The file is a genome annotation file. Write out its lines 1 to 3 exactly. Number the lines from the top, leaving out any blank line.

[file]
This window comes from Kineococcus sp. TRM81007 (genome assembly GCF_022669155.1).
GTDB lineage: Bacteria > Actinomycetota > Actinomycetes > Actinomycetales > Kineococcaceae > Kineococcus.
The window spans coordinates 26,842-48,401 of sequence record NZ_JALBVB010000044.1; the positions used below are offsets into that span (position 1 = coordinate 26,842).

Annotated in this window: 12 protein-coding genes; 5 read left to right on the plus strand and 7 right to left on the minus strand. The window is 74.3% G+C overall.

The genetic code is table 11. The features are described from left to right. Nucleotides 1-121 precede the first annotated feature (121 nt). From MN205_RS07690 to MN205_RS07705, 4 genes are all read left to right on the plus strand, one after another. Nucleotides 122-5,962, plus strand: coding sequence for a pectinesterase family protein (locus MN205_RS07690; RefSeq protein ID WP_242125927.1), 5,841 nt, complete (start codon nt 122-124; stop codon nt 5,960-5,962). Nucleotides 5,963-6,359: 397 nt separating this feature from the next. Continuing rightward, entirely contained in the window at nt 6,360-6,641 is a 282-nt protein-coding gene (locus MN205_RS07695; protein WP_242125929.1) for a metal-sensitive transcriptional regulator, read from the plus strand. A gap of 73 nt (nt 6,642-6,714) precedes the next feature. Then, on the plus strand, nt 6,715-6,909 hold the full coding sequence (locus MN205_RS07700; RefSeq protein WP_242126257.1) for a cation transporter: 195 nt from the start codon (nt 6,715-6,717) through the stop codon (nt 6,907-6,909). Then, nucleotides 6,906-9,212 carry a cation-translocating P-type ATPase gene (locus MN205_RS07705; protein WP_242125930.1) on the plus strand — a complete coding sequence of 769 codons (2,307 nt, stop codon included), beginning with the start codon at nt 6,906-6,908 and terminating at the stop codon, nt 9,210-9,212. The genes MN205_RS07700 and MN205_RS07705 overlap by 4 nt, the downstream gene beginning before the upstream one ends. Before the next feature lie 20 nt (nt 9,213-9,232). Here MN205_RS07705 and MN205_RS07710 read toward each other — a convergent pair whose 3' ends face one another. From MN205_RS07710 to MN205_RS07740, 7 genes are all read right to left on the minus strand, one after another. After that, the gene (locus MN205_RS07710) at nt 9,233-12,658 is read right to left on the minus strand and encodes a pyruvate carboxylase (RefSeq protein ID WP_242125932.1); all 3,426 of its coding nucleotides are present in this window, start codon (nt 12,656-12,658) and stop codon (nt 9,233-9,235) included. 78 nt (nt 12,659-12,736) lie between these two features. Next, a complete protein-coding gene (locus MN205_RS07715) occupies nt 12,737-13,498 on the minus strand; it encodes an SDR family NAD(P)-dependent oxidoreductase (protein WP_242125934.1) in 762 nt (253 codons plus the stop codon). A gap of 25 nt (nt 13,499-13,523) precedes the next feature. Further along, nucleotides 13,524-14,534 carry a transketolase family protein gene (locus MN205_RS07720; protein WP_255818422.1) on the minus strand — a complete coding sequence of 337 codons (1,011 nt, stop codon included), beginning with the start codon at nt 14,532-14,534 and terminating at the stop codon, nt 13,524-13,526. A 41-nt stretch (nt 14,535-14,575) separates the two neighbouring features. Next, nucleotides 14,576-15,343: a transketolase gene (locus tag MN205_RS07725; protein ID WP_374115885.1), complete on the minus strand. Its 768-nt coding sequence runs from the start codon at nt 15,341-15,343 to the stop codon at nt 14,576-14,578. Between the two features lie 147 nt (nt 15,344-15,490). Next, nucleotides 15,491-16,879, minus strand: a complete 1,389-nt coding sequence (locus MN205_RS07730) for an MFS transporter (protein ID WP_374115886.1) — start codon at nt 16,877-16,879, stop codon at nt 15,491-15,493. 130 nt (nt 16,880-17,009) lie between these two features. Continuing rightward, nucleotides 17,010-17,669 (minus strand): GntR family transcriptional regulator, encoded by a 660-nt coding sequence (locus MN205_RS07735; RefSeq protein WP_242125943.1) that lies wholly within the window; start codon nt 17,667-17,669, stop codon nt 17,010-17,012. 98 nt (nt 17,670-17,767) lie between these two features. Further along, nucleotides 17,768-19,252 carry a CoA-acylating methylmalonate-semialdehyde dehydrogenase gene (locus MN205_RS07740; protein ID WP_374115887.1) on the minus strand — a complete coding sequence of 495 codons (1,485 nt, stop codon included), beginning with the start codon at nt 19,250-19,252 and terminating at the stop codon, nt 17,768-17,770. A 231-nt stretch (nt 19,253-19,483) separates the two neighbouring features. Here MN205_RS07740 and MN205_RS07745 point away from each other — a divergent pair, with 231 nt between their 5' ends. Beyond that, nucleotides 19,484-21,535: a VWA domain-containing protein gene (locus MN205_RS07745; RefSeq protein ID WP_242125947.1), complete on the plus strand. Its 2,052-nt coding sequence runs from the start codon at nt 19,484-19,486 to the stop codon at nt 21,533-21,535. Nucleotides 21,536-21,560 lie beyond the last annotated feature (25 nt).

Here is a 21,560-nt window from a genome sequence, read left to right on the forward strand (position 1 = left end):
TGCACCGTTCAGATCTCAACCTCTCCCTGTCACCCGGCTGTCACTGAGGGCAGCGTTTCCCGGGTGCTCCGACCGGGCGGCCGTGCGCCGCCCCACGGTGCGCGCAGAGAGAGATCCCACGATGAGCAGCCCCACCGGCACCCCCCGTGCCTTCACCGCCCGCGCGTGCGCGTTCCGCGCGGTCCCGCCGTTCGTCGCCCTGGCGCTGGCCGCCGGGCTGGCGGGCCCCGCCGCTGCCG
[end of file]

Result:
This window comes from Kineococcus sp. TRM81007 (genome assembly GCF_022669155.1).
GTDB lineage: Bacteria > Actinomycetota > Actinomycetes > Actinomycetales > Kineococcaceae > Kineococcus.
The window spans coordinates 26,842-48,401 of sequence record NZ_JALBVB010000044.1; the positions used below are offsets into that span (position 1 = coordinate 26,842).